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Is Designated Survivor Worth Living For?

Kiefer Sutherland wonders whether he's up for the ultimate promotion. Are you up for the result?

What Is This Thing?

A one-hour political drama-slash-terrorism thriller starring Kiefer Sutherland as someone other than Jack Bauer -- specifically: Tom Kirkman, the U.S. Secretary of Housing and Urban Development who is chosen as the "designated survivor" to sit out the State of the Union address. This is a real thing that happens, in the unlikely event someone takes out the rest of the federal government while they're all gathered in one place. Of course, that would never actually go down...or would it?

When Is It On?

Wednesdays at 10 PM ET on ABC.

Why Was It Made Now?

In a particularly fraught election year, there's a lot of apocalyptic rhetoric flying back and forth between the candidates, while a weary electorate seems to wish we could wipe the slate clean and start over. The timing seems right for a show that touches on both of those themes. (I could be projecting a bit.)

What's Its Pedigree?

Executive producers include screenwriters Simon Kinberg (Mr. and Mrs. Smith, Sherlock Holmes, Fantastic Four, and a few X-Men movies) and David Guggenheim (Safe House), as well as producers Mark Gordon (Grey's Anatomy, Criminal Minds, Ray Donovan, ad nauseam), Aditya Sood (Deadpool, The Martian), and Jon Harmon Feldman (No Ordinary Family, Tru Calling). With a collective resume like that, this show should have something for everyone. Uh, theoretically.

...And?

The idea of a lowly cabinet secretary becoming the president has been a plot element in any number of other properties, from Battlestar Galactica to the acockalyptic graphic novel Y: The Last Man. Perhaps there's even a parallel universe where the Mayor of Sunnydale actually took up permanent residence on The West Wing. It's kind of a fascinating thing to think about, really. What if our HUD Secretary became our president? Who even is our HUD Secretary?* But then you move on because by itself, the concept isn't really enough to hang a story on. There has to be something unexpected in the mix or else you're just sitting there bored through a nation-shaking disaster. That's not a good feeling, as I can now tell you from firsthand experience.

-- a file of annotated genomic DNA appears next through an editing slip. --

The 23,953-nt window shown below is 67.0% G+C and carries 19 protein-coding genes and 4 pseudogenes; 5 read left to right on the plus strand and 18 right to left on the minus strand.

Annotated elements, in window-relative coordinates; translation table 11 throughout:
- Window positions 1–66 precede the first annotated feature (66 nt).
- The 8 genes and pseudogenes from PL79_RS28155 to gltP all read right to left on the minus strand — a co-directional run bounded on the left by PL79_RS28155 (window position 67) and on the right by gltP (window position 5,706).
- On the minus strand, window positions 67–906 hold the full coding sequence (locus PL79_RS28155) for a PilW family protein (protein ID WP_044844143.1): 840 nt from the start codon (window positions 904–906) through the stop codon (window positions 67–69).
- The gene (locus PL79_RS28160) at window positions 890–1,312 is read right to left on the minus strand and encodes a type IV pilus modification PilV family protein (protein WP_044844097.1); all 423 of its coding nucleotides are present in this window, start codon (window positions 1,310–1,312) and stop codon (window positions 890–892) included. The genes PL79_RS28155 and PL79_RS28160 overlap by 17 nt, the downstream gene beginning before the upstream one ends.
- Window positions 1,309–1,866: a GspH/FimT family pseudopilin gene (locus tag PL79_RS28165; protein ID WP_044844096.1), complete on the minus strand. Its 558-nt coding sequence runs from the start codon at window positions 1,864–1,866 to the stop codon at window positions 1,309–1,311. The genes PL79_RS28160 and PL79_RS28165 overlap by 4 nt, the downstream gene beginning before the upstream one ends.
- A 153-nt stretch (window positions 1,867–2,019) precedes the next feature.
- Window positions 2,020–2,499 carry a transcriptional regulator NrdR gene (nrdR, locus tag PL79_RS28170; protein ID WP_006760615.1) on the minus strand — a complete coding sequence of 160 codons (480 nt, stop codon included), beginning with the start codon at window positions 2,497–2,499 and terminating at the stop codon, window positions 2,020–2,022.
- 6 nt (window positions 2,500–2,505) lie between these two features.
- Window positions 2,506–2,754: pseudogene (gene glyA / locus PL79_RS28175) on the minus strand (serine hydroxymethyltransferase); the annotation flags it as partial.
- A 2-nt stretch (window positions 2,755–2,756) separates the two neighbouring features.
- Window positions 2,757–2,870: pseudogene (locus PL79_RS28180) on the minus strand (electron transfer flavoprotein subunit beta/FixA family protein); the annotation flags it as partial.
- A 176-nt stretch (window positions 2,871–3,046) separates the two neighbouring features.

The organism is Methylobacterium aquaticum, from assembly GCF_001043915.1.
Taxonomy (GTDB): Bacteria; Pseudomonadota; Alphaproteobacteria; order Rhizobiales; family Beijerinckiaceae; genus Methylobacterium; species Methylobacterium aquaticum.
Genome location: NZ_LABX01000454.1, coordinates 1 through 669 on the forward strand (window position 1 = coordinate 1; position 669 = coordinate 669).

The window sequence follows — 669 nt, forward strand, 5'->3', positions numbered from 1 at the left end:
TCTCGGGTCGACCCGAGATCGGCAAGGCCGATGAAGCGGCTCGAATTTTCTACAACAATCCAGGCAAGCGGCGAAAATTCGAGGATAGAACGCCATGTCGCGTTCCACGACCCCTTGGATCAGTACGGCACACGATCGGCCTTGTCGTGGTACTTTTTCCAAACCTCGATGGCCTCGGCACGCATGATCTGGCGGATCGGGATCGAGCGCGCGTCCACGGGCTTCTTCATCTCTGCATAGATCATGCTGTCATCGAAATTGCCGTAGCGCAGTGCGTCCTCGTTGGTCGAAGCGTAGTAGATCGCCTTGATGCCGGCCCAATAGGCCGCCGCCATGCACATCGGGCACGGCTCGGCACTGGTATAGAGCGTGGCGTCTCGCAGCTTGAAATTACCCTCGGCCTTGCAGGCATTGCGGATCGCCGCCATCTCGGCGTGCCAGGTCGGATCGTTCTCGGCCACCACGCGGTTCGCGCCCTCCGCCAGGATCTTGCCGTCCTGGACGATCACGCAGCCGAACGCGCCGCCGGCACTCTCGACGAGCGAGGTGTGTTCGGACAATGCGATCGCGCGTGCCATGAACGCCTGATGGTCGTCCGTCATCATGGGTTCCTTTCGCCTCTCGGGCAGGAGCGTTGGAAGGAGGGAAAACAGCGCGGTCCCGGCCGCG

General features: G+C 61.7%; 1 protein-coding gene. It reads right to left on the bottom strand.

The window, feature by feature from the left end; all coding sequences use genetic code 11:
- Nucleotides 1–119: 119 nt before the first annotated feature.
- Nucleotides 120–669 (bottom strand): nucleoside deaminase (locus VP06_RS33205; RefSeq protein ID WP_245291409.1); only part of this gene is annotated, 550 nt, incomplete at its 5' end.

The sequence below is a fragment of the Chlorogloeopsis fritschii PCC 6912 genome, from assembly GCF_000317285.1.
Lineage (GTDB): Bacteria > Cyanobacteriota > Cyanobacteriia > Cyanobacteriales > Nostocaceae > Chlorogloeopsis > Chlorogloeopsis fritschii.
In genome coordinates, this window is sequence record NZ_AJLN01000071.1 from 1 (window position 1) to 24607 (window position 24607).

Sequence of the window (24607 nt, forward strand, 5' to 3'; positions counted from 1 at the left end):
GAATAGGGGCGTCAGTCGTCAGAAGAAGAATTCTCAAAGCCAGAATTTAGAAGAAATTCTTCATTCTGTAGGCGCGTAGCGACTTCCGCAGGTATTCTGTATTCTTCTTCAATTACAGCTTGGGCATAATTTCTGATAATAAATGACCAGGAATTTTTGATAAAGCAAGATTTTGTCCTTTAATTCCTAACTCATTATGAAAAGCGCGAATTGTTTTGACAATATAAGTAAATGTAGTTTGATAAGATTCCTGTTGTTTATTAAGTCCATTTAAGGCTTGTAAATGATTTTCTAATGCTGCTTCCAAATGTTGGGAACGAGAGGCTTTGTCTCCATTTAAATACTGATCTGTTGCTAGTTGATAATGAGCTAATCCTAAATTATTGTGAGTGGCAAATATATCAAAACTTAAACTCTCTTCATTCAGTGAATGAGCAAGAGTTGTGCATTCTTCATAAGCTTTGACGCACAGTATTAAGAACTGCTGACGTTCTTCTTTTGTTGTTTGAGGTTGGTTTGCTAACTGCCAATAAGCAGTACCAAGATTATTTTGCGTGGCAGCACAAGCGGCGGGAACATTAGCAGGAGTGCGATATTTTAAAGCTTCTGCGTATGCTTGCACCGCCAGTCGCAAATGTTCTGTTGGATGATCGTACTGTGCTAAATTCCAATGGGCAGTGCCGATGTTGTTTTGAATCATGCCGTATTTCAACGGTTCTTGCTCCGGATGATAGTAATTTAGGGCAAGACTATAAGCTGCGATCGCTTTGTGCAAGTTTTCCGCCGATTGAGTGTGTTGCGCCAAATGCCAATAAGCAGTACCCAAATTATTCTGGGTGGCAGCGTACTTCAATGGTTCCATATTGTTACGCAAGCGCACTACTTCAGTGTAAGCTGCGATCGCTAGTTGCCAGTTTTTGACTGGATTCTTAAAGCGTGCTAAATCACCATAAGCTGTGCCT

Because unfortunately, most of the beats in Designated Survivor's pilot are so expected that you can probably sing along. You've got the shocked reaction to the attack, the swarming Secret Service agents, the inane talking heads on the news, the chaos at the White House, and the hurried swearing in of the stunned new president. Dropped into an environment far out of his depth -- even if he hadn't found himself padding around the White House in dad-sneakers and mom-jeans -- will he overcome his shock to find unexpected reserves of strength? Will he ultimately surprise and gradually win the respect of those around him? Of course he will. We're not idiots.

...But?

Perhaps it's not entirely fair to the pilot that I watched it on the 15th anniversary of the September 11 attacks. After spending a day recalling not just the horror and tragedy of 9/11, but the confusion and uncertainty, this fictional rendering of a world-inverting attack comes up woefully short in comparison. Event B follows logically from Event A, when every American who remembers 2001 knows that wouldn't actually be the case. It's obvious that we're watching the situation unfold on a TV show, and not a very interesting one at that. A TV budget can't really convey the scale of something like this, which is understandable. But there are also precious few of the small, surprising moments that could also make it feel real, which is less forgivable.